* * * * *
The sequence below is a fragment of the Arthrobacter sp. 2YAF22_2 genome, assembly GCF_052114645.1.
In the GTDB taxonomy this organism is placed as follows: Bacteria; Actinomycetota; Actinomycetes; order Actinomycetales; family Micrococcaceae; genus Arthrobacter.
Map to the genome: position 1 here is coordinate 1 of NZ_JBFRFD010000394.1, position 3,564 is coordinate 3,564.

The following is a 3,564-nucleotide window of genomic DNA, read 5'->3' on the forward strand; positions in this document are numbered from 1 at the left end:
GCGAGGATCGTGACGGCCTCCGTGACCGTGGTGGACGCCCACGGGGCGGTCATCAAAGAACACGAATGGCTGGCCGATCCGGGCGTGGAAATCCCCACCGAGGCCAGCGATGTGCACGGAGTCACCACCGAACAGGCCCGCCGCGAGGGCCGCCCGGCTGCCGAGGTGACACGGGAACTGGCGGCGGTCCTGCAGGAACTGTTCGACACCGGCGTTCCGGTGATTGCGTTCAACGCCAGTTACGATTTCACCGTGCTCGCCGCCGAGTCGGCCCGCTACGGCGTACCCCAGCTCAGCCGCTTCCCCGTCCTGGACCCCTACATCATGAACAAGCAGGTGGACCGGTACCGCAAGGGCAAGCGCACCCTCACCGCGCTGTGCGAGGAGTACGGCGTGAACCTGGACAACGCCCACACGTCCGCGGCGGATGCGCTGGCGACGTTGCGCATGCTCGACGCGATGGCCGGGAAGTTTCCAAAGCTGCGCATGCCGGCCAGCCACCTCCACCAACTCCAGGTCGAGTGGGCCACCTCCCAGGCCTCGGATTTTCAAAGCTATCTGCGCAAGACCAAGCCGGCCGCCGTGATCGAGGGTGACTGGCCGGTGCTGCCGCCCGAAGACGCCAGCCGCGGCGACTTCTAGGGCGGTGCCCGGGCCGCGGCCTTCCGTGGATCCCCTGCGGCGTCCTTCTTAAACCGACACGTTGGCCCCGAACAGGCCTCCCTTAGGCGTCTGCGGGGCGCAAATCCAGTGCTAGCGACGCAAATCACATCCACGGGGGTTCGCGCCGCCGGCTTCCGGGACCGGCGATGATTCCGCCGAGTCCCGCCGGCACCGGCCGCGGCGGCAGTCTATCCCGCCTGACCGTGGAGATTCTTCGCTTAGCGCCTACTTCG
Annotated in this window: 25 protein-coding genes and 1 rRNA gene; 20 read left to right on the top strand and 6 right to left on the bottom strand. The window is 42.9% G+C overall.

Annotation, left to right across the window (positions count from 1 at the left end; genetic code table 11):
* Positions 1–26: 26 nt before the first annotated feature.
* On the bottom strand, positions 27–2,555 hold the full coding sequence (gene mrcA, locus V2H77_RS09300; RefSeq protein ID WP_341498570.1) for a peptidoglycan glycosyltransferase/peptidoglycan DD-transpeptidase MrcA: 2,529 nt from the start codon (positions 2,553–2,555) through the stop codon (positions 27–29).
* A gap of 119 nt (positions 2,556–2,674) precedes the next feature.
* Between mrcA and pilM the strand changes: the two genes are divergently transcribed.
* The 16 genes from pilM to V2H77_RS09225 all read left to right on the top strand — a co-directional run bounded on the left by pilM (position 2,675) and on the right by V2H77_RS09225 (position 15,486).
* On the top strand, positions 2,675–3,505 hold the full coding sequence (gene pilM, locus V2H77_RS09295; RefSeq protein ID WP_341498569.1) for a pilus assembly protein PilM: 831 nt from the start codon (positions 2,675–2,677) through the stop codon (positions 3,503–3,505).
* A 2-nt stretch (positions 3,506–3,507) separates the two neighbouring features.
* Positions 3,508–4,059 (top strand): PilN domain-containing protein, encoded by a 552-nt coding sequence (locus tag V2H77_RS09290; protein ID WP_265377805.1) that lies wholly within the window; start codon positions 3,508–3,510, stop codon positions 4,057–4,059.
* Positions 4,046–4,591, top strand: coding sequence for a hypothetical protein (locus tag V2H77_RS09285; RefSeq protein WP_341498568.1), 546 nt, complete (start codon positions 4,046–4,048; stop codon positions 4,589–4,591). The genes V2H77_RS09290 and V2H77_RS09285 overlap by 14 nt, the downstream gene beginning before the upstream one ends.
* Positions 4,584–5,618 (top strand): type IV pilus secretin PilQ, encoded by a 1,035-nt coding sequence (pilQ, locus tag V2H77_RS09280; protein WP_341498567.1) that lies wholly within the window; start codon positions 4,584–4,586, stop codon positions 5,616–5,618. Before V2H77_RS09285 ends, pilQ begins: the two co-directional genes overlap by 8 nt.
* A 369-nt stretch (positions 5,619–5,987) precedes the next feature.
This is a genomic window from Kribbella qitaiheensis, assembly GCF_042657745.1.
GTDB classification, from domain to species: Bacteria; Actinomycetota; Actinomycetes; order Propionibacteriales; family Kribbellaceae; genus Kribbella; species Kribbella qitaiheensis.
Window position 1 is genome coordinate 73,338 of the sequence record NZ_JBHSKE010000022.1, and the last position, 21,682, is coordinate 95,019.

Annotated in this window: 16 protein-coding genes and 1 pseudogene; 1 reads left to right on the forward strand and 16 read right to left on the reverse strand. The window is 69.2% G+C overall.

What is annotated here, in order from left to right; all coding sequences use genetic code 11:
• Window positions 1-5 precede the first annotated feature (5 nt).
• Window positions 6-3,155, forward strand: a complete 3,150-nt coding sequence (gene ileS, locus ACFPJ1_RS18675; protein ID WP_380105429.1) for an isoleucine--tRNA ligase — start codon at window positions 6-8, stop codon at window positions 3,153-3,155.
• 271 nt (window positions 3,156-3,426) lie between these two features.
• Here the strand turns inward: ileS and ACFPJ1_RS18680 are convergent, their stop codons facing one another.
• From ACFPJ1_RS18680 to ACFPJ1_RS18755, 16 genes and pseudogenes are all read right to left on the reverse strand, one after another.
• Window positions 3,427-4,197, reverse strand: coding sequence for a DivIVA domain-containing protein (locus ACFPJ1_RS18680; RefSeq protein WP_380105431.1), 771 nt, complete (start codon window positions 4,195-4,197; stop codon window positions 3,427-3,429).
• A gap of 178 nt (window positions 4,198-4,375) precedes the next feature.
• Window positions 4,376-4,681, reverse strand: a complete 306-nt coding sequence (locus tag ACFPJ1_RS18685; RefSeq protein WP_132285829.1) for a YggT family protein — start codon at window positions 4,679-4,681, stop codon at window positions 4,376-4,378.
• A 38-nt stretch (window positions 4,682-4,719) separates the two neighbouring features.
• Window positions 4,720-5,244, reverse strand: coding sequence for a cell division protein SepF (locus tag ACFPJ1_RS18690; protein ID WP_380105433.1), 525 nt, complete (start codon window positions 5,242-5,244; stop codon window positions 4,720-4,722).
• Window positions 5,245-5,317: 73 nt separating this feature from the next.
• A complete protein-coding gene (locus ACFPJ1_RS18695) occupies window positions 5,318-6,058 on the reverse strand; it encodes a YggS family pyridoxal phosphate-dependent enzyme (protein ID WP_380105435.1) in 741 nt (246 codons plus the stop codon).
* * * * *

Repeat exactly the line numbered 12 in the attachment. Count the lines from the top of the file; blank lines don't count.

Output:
* The 16 genes from pilM to V2H77_RS09225 all read left to right on the top strand — a co-directional run bounded on the left by pilM (position 2,675) and on the right by V2H77_RS09225 (position 15,486).